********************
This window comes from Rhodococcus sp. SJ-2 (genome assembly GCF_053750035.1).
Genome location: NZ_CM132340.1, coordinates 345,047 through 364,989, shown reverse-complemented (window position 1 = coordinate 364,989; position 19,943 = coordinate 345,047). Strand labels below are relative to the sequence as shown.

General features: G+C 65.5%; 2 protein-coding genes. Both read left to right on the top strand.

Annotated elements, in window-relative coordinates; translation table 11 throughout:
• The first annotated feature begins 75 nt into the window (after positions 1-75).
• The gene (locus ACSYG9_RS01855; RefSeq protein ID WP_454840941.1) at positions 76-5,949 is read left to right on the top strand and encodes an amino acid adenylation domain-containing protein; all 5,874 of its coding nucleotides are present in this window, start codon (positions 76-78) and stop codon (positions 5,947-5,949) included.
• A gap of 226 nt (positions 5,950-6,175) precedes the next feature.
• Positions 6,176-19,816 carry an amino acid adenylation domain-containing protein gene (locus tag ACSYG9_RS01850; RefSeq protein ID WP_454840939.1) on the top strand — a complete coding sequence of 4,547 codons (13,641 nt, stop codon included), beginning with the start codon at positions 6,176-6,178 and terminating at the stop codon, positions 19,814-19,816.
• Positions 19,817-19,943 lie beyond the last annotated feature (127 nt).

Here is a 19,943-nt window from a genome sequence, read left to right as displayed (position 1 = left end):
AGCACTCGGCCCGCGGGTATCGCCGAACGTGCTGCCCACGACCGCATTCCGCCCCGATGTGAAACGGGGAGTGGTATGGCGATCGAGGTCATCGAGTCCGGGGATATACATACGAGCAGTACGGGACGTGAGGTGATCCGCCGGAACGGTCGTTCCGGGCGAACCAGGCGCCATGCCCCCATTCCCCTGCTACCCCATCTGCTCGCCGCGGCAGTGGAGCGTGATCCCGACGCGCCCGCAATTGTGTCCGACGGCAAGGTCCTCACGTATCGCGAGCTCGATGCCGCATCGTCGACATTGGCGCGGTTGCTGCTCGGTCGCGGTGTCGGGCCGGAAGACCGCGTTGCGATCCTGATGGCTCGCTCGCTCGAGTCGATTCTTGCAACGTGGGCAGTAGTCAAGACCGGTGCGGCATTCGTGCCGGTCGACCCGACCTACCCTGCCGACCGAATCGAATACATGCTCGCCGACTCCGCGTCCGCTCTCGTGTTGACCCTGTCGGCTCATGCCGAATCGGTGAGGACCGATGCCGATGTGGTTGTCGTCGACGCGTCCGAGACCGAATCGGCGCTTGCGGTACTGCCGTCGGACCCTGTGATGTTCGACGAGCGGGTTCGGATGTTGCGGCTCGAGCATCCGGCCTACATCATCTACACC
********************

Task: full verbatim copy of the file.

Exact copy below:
This window comes from Rhodococcus sp. SJ-2 (genome assembly GCF_053750035.1).
Genome location: NZ_CM132340.1, coordinates 345,047 through 364,989, shown reverse-complemented (window position 1 = coordinate 364,989; position 19,943 = coordinate 345,047). Strand labels below are relative to the sequence as shown.

General features: G+C 65.5%; 2 protein-coding genes. Both read left to right on the top strand.

Annotated elements, in window-relative coordinates; translation table 11 throughout:
• The first annotated feature begins 75 nt into the window (after positions 1-75).
• The gene (locus ACSYG9_RS01855; RefSeq protein ID WP_454840941.1) at positions 76-5,949 is read left to right on the top strand and encodes an amino acid adenylation domain-containing protein; all 5,874 of its coding nucleotides are present in this window, start codon (positions 76-78) and stop codon (positions 5,947-5,949) included.
• A gap of 226 nt (positions 5,950-6,175) precedes the next feature.
• Positions 6,176-19,816 carry an amino acid adenylation domain-containing protein gene (locus tag ACSYG9_RS01850; RefSeq protein ID WP_454840939.1) on the top strand — a complete coding sequence of 4,547 codons (13,641 nt, stop codon included), beginning with the start codon at positions 6,176-6,178 and terminating at the stop codon, positions 19,814-19,816.
• Positions 19,817-19,943 lie beyond the last annotated feature (127 nt).

Here is a 19,943-nt window from a genome sequence, read left to right as displayed (position 1 = left end):
AGCACTCGGCCCGCGGGTATCGCCGAACGTGCTGCCCACGACCGCATTCCGCCCCGATGTGAAACGGGGAGTGGTATGGCGATCGAGGTCATCGAGTCCGGGGATATACATACGAGCAGTACGGGACGTGAGGTGATCCGCCGGAACGGTCGTTCCGGGCGAACCAGGCGCCATGCCCCCATTCCCCTGCTACCCCATCTGCTCGCCGCGGCAGTGGAGCGTGATCCCGACGCGCCCGCAATTGTGTCCGACGGCAAGGTCCTCACGTATCGCGAGCTCGATGCCGCATCGTCGACATTGGCGCGGTTGCTGCTCGGTCGCGGTGTCGGGCCGGAAGACCGCGTTGCGATCCTGATGGCTCGCTCGCTCGAGTCGATTCTTGCAACGTGGGCAGTAGTCAAGACCGGTGCGGCATTCGTGCCGGTCGACCCGACCTACCCTGCCGACCGAATCGAATACATGCTCGCCGACTCCGCGTCCGCTCTCGTGTTGACCCTGTCGGCTCATGCCGAATCGGTGAGGACCGATGCCGATGTGGTTGTCGTCGACGCGTCCGAGACCGAATCGGCGCTTGCGGTACTGCCGTCGGACCCTGTGATGTTCGACGAGCGGGTTCGGATGTTGCGGCTCGAGCATCCGGCCTACATCATCTACACC